Sunday, June 10, 2007

Welcome To The Melting Pot

When our children were born, Diaa and I wanted them to have Arabic names that could be spelled, pronounced, and not Anglicised. One of our first choices for our son was Yusuf, the name of my husband's grandfather on his mother's side, but when our OB said "Ah, Joseph. Nice name." that was the end of Yusuf. It took three days to find a name for our son that fit our criteria, and in the end it has remained, thankfully, a politically neutral name. One of his uncles was called Osama, which is a good name in Arabic, but neither of us wanted a child named after someone still living. This experience could have been his.

My heart goes out to this young man and his family. You only have to watch American television to realise how hard life can be for young people of Arab descent. In the wake of 9/11 when my children were both in school at Columbia University, I asked them please not to speak any Arabic on the street. I was worried, but most people don't associate my son's first name with any culture and my daughter's is a name that is common to many cultures.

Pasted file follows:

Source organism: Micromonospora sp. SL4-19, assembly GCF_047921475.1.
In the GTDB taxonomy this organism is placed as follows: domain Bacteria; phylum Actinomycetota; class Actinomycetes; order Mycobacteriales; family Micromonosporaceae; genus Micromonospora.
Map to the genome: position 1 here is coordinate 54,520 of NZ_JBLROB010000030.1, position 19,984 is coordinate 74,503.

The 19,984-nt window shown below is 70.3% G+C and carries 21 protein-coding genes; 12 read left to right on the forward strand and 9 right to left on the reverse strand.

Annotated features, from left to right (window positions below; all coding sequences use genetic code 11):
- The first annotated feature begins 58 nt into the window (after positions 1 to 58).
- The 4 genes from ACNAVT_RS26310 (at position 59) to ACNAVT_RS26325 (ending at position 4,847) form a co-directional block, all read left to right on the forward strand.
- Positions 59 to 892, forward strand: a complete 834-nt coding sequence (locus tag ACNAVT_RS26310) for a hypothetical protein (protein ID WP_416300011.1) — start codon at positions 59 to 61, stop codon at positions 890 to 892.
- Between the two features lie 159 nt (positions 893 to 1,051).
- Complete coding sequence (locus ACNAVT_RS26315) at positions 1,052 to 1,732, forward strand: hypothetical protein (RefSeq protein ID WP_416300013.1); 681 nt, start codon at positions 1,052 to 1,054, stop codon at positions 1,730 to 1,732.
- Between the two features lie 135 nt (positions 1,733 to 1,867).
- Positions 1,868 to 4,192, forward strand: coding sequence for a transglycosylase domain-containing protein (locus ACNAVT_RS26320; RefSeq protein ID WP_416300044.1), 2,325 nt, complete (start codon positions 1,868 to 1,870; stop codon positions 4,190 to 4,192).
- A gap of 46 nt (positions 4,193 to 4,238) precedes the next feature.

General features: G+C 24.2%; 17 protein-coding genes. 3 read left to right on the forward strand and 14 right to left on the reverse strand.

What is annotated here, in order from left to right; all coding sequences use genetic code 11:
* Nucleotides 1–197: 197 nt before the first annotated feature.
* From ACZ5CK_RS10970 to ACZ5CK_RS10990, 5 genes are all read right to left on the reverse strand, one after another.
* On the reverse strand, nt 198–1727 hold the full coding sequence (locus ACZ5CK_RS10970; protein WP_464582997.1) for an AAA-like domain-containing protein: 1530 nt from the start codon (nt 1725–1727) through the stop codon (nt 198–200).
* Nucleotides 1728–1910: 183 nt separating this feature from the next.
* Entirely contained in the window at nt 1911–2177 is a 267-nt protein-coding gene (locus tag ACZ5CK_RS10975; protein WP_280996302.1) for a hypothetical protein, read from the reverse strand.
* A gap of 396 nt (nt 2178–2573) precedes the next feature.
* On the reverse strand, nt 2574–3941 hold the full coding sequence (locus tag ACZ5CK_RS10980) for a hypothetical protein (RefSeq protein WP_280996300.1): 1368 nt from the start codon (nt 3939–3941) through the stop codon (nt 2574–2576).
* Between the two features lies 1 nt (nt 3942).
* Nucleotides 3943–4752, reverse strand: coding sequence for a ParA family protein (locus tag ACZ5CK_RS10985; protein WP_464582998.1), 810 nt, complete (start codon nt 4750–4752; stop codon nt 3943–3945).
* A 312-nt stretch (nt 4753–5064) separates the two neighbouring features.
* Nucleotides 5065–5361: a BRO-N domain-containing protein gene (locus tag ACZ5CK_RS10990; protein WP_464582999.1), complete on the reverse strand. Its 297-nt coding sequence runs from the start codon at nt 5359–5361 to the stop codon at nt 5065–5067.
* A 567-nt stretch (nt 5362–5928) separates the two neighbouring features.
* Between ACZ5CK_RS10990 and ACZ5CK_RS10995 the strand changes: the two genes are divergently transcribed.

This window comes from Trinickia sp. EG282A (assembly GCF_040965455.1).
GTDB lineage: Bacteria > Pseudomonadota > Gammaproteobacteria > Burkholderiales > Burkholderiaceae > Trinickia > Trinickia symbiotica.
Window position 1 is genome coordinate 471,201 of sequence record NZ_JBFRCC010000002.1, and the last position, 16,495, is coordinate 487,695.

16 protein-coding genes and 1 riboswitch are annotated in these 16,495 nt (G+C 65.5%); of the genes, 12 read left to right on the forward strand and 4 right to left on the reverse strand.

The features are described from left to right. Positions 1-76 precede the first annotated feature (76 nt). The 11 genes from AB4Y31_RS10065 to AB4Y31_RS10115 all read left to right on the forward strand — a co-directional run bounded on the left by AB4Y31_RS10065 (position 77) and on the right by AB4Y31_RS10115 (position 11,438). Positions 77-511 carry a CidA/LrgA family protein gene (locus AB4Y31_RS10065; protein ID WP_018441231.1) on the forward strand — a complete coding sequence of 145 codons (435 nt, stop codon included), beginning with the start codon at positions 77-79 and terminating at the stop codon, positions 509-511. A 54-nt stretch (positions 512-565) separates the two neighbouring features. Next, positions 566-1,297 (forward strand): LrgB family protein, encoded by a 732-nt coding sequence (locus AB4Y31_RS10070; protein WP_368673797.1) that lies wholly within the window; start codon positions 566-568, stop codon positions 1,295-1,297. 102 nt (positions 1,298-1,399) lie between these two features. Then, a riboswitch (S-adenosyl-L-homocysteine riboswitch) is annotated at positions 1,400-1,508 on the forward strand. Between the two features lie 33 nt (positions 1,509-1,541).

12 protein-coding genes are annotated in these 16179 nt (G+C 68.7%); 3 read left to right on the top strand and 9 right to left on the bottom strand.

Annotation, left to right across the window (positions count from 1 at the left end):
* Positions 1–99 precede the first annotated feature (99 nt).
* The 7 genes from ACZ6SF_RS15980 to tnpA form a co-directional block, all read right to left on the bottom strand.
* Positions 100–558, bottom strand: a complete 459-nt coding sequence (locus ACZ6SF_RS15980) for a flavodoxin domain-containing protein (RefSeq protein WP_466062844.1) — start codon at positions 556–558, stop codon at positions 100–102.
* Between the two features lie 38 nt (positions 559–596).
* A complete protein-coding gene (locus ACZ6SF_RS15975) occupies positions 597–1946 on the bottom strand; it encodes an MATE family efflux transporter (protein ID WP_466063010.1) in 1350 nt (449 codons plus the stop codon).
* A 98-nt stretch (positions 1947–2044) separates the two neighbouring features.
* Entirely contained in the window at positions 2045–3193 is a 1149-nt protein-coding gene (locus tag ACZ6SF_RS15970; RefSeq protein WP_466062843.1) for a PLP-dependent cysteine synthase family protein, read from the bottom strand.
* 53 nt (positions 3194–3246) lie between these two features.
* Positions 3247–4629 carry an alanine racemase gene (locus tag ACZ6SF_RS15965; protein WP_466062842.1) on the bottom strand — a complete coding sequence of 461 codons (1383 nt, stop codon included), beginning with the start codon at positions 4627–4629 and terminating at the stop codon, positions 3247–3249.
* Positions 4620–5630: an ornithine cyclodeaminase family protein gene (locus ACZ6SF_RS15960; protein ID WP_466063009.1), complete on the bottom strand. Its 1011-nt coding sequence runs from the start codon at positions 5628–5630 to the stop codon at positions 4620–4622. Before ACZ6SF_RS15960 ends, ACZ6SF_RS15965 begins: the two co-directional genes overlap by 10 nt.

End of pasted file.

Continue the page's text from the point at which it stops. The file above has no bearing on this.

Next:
The anti-Arab mentality that the American Christian fundamentalists are so happy to promote has to be recognised and opposed. That this sort of thing should happen to a boy like this is criminal. Many of the young people from Egypt who had gone to study in the US in 2001 came home for a year or two that fall. They didn't feel safe but hoped that things would die down. Obviously, they haven't entirely.

copyright 2007 Maryanne Stroud Gabbani